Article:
Local pharmaceutical manufacturers say their inability to receive payments for supplies made to health facilities, regional medical stores and other service providers is a result of the lack of transparency on the part of the National Health Insurance Authority (NHIA).
The over 50 manufacturers comprising the Pharmaceutical Manufacturing Association of Ghana, (MPAG) and the Chamber of Pharmacy say they have provided drugs on credit to the tune of GHS100,000 within a five-year period but have received no payment for the products.
They are thus calling on the NHIA to come clean on payments made to various health facilities across the country to enable them to recover their debts.
Although the NHIA has on a number of occasions announced monies paid to these health facilities for onward payments to them, MPAG insists NHIA’s failure to provide details of the institutions it has paid is hampering efforts to retrieve its own share of the money.
Executive Secretary of the Association, Lucia Addae who spoke on the Citi Breakfast Show said the current situation is negatively affecting their work.
“The challenge here is that even though we have heard statements from the NHIA, there have been some payments, but because there is no transparency in who is getting the money and how much, the facilities are really not releasing the money to us. Some of the regional medical stores are also bankrupt and do not have money even to the extent that even without their money in full, they will not be able to pay us. So we want some of these issues to be addressed as to whether they should be recapitalized or there should be some payment plan and negotiation. We want the way forward because this is affecting our business.”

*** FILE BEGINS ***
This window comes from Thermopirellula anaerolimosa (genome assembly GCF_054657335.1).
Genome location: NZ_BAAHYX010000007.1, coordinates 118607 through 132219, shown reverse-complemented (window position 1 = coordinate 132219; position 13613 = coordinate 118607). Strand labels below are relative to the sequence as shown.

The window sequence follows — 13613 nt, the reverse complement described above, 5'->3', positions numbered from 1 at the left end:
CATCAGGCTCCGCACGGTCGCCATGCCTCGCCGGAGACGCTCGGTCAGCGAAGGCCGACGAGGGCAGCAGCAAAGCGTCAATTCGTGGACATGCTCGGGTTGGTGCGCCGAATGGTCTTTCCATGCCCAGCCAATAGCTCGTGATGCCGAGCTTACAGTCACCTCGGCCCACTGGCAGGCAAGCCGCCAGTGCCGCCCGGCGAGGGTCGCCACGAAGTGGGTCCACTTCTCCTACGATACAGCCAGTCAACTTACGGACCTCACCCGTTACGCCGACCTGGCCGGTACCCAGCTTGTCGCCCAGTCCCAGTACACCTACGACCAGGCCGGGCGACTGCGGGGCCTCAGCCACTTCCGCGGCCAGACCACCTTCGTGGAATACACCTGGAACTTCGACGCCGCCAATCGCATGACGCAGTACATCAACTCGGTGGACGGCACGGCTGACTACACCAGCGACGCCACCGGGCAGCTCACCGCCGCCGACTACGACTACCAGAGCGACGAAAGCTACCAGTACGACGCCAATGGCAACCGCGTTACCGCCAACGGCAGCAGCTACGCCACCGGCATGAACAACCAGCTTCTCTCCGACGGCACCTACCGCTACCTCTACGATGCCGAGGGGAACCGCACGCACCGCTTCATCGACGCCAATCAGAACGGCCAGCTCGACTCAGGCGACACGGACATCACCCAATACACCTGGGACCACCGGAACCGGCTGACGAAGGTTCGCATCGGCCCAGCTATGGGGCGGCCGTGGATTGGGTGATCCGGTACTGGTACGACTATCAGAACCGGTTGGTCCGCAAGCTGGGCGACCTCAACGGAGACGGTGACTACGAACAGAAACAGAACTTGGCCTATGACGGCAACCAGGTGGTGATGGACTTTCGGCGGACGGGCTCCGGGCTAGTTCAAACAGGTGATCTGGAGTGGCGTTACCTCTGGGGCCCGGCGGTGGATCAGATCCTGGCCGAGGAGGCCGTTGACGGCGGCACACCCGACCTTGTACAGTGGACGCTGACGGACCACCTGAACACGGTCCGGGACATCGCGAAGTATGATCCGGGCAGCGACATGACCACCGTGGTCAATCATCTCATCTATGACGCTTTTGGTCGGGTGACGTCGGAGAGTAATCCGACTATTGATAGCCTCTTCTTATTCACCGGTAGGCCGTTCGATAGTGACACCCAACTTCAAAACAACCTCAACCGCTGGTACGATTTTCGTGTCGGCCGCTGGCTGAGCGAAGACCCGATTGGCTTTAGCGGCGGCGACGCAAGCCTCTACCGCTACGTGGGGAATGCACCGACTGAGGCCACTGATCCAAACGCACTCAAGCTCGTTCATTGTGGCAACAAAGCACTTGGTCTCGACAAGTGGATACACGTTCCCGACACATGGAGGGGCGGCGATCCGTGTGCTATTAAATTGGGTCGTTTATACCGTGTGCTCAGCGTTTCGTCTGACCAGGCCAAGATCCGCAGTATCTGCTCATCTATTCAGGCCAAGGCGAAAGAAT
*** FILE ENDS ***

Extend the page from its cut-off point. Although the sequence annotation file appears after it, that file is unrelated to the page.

“If NHIA is transparent enough to tell everybody how much they are paying and to which facilities they are paying to, then it will be easier for everybody. NHIA is not telling us who they are paying to and how much they are paying. We don’t know who they are paying so if you go to the facilities they say they haven’t received the money. So in as much as we say the Ministry of Health and NHIA are doing a fantastic job of paying the money, our members are not receiving the money”, she added.
This is not the first time the Pharmaceuticals Manufacturers Association of Ghana and the Chamber of Pharmacy Ghana have called on the government to ensure that monies owed their members by NHIA-accredited health facilities are paid immediately.
Last week, the two suppliers withdrew credit supplies to regional medical stores and the health facilities across the country that are not in good financial standing with it.
This, according to the Chamber was targeted at clients who have failed to honour their debts since December 2019.
Chief Executive Officer (CEO) of the Chamber of Pharmacy, Anthony Ameka said the situation affected the operations of its members.
Some time ago, we said we were not going to provide drugs on credit to any institution. The Ministry of Health came in and based on that, we have agreed to give some form of credit to some selected health facilities like those owing the chamber for like six months. We are told the NHIA has been able to pay up until December. So any institutions that are owing us, we will not be able to give credit to such institution again. The most culprits among all the institutions are the regional medical stores. This has led to the loss of jobs As a result, we were not able to pay for imports or manufactured sum of the drug,” he added.